Gen Z is the generation most willing to pay a premium for sustainable products (73%) compared to millennials (68%), Gen X (55%), Silent Generation (50%) and baby boomers (42%).
Some of Gen Z are more inspired by figures like Greta Thunberg and no-waste queen Lauren Singer. Activism comes naturally to this cohort, who vote with their wallet and will abandon a brand they feel disagrees with their views. They feel a deep association between their behaviors as a consumer and a citizen. Youth-focused publications like Teen Vogue have evolved their messaging to reflect the activism of this new woke generation. They’re educated about the things they buy and where they come from and know how to use the internet and social media to learn about and communicate with brands. Extremes like waste-free lifestyles don’t seem so extreme to Gen Z, who can help introduce these concepts to older family or community members. More than other generations, Gen Z identifies themselves and builds connections around a desire to change the world. For example, a 2019 Tinder study found that users under 25 were more likely to include causes in their bio; millennials were 3x more likely to mention travel than causes. “Environment “ and “climate change” were among those mentioned most often.
However, there’s another cohort among Gen Z that values looking good even more than the environment. These shoppers patronize fast fashion despite its documented effects on the planet. They favor quantity over quality, trying to avoid repeating outfits for the sake of Instagram. “Party clothes” in particular are especially disposable. Often the younger end of the spectrum, this cohort has limited discretionary income to spend and is extra value-conscious.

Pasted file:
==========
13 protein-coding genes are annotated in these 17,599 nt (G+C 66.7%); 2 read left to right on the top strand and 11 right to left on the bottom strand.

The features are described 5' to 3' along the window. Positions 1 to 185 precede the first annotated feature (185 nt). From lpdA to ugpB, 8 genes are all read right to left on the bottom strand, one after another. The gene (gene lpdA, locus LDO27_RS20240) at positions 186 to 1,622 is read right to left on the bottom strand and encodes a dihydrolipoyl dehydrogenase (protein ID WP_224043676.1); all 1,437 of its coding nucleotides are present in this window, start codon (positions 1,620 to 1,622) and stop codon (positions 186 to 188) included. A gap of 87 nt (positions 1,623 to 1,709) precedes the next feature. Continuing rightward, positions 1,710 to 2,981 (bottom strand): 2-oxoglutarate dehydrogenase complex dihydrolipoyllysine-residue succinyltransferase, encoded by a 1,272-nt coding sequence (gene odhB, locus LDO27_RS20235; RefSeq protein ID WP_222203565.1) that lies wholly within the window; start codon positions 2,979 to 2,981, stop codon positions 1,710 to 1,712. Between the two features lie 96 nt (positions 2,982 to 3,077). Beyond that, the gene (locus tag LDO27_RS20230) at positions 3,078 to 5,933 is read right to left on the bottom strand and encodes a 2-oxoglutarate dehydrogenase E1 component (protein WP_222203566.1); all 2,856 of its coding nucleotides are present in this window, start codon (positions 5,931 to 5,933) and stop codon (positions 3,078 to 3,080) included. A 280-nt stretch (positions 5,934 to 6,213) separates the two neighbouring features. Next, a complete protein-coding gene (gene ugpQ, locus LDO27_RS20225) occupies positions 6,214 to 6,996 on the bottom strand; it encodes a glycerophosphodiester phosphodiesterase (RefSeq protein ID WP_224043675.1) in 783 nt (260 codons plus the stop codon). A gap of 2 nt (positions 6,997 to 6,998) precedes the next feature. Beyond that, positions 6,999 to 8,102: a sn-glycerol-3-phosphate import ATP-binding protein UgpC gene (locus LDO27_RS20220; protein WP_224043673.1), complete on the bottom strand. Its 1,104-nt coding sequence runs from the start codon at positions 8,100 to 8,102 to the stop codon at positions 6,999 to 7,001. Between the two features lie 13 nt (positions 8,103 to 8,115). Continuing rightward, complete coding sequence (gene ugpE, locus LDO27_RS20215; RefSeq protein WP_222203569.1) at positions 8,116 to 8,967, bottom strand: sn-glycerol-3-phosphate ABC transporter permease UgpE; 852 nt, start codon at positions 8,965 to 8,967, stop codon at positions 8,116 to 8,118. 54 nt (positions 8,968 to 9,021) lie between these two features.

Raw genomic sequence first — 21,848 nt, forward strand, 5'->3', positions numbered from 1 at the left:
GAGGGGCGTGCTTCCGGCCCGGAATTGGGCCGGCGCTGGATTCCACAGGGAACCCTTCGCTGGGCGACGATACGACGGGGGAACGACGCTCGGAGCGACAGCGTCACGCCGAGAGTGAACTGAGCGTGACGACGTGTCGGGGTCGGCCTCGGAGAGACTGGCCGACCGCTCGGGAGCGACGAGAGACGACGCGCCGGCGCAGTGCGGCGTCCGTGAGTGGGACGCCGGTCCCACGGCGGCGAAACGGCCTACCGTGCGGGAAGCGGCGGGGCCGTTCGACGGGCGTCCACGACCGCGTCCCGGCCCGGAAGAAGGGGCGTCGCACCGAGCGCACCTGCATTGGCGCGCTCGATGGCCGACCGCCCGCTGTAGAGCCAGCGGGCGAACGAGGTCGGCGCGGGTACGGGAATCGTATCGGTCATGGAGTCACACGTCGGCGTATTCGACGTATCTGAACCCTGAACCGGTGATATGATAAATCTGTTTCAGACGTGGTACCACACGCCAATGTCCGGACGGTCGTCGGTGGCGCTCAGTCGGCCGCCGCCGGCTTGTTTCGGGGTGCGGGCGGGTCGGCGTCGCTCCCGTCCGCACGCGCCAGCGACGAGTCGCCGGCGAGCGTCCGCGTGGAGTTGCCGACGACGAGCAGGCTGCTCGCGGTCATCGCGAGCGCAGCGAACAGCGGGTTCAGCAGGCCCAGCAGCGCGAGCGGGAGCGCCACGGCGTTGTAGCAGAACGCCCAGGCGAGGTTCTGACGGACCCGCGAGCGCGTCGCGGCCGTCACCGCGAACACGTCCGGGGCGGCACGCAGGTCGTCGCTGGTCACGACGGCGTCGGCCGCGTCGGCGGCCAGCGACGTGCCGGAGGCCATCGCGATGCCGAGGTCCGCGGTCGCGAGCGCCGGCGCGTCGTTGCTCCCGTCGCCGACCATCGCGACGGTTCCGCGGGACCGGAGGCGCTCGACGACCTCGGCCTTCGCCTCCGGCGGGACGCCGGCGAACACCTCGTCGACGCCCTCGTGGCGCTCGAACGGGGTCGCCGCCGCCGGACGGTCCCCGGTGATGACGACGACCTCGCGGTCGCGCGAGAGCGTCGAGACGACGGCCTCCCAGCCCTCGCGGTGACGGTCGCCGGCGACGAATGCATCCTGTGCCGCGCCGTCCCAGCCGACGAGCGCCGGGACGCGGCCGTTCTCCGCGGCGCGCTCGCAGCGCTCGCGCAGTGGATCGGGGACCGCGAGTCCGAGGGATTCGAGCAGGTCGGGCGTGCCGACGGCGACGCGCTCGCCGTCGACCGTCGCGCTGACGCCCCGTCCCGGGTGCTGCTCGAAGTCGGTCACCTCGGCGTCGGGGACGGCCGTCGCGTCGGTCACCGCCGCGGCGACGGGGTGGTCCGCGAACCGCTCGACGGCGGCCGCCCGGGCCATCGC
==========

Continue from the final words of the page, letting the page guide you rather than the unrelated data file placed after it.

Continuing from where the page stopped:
Female consumers do most of their shopping with online retailers like Missguided, Pretty Little Thing, rather than in stores. On the male side, young streetwear consumers chase hype in a consumption cycle that often has new release items falling in and out of fashion within the span of a week. They’re comfortable shifting between in-store browsing, online shopping secondhand platforms for the best prices. The challenge for brands is to speak to both groups as they age into increased spending power. Embracing secondhand is a means to reach both of them, and encouraging resale can help break the cycle of fast fashion’s excess waste.
More related articles: Fast fashion is a feminist issue, 135 countries fighting for “Friday’s for Future”, What do Gen Z shoppers want? A cute, cheap outfit that looks great on Instagram, As climate change takes center stage, brands step up efforts to fight it.
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